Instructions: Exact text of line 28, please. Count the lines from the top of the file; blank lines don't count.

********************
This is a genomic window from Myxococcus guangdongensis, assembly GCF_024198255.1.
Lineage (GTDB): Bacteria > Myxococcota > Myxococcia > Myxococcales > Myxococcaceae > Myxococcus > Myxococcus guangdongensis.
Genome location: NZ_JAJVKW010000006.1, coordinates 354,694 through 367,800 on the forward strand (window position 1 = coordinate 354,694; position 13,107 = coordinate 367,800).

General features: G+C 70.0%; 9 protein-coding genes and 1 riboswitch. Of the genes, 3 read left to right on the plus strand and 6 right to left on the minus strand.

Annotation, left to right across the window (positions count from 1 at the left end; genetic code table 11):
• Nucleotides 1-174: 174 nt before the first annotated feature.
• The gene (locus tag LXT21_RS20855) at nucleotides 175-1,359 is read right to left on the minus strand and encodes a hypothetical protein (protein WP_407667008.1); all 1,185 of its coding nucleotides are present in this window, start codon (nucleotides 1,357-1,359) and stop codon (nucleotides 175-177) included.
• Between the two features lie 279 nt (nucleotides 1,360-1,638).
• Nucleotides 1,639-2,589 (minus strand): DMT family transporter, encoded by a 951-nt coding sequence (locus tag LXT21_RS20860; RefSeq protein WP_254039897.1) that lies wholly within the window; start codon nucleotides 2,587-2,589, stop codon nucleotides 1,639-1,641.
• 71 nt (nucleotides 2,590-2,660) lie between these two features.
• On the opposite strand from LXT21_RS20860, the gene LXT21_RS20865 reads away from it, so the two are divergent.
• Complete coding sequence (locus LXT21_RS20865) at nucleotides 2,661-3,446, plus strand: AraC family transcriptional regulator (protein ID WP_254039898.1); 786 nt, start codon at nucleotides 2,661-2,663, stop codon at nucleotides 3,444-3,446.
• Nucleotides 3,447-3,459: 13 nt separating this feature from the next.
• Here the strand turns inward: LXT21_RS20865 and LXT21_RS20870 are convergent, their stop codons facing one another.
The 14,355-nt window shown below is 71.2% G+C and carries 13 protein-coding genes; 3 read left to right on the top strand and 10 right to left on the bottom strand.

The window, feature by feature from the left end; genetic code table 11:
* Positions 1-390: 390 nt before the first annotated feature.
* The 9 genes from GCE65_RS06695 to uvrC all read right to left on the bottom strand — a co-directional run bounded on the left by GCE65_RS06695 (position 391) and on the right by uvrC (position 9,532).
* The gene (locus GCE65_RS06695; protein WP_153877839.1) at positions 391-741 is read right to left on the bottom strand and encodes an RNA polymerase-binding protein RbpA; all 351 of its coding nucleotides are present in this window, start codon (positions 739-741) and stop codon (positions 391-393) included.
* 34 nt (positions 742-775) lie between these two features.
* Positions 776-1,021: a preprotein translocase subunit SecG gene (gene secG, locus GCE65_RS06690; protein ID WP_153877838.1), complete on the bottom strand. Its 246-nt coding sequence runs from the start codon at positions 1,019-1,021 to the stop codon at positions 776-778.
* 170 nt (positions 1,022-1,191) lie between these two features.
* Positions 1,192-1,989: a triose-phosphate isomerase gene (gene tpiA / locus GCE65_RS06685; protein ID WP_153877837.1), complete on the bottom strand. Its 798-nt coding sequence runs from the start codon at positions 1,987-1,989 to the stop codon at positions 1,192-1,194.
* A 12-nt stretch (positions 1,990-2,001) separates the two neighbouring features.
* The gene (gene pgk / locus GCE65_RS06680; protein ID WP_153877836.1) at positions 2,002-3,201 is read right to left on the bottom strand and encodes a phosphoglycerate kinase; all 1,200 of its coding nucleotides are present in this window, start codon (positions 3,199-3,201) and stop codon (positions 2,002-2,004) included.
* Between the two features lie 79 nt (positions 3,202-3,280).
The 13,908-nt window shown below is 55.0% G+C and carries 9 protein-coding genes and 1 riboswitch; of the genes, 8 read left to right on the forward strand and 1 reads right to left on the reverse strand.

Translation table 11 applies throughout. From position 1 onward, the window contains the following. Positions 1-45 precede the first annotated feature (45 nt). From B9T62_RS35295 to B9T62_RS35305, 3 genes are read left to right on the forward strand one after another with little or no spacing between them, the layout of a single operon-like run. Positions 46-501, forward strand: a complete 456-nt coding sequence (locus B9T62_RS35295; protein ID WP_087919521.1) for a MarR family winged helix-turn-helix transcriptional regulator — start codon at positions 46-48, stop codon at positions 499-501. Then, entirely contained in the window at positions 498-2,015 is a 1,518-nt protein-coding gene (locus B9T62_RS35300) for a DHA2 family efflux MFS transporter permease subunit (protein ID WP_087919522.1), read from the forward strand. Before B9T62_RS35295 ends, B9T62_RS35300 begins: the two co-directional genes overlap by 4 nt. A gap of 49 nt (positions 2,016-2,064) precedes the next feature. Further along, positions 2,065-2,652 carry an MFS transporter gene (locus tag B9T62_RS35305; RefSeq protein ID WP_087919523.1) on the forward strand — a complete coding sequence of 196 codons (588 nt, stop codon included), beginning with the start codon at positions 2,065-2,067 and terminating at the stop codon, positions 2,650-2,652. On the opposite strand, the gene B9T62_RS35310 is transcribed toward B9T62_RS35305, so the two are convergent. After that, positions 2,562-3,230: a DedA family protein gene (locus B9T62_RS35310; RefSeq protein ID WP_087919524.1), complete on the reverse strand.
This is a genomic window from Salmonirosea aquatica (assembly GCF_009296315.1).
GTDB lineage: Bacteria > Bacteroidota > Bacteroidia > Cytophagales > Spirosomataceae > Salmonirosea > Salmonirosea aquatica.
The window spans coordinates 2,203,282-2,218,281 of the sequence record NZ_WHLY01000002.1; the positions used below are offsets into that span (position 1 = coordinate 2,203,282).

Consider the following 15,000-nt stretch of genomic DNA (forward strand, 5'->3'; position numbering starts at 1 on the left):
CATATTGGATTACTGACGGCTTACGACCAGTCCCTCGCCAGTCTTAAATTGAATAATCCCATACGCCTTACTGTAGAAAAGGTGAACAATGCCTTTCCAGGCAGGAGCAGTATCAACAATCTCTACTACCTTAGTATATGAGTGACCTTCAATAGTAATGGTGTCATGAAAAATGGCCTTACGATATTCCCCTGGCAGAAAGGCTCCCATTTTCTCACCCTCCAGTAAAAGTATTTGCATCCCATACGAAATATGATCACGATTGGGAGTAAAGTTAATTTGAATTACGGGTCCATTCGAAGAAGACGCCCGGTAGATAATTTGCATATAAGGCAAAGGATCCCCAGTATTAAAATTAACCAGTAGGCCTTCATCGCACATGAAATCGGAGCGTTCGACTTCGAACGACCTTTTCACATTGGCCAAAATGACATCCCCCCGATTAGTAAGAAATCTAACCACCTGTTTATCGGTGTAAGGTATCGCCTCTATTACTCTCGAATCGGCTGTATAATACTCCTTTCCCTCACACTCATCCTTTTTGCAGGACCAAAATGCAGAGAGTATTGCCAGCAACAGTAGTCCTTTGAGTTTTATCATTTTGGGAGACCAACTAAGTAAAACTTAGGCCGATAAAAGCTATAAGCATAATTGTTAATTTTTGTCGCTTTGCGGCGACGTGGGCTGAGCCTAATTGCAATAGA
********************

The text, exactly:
Translation table 11 applies throughout. From position 1 onward, the window contains the following. Positions 1-45 precede the first annotated feature (45 nt). From B9T62_RS35295 to B9T62_RS35305, 3 genes are read left to right on the forward strand one after another with little or no spacing between them, the layout of a single operon-like run. Positions 46-501, forward strand: a complete 456-nt coding sequence (locus B9T62_RS35295; protein ID WP_087919521.1) for a MarR family winged helix-turn-helix transcriptional regulator — start codon at positions 46-48, stop codon at positions 499-501. Then, entirely contained in the window at positions 498-2,015 is a 1,518-nt protein-coding gene (locus B9T62_RS35300) for a DHA2 family efflux MFS transporter permease subunit (protein ID WP_087919522.1), read from the forward strand. Before B9T62_RS35295 ends, B9T62_RS35300 begins: the two co-directional genes overlap by 4 nt. A gap of 49 nt (positions 2,016-2,064) precedes the next feature. Further along, positions 2,065-2,652 carry an MFS transporter gene (locus tag B9T62_RS35305; RefSeq protein ID WP_087919523.1) on the forward strand — a complete coding sequence of 196 codons (588 nt, stop codon included), beginning with the start codon at positions 2,065-2,067 and terminating at the stop codon, positions 2,650-2,652. On the opposite strand, the gene B9T62_RS35310 is transcribed toward B9T62_RS35305, so the two are convergent. After that, positions 2,562-3,230: a DedA family protein gene (locus B9T62_RS35310; RefSeq protein ID WP_087919524.1), complete on the reverse strand.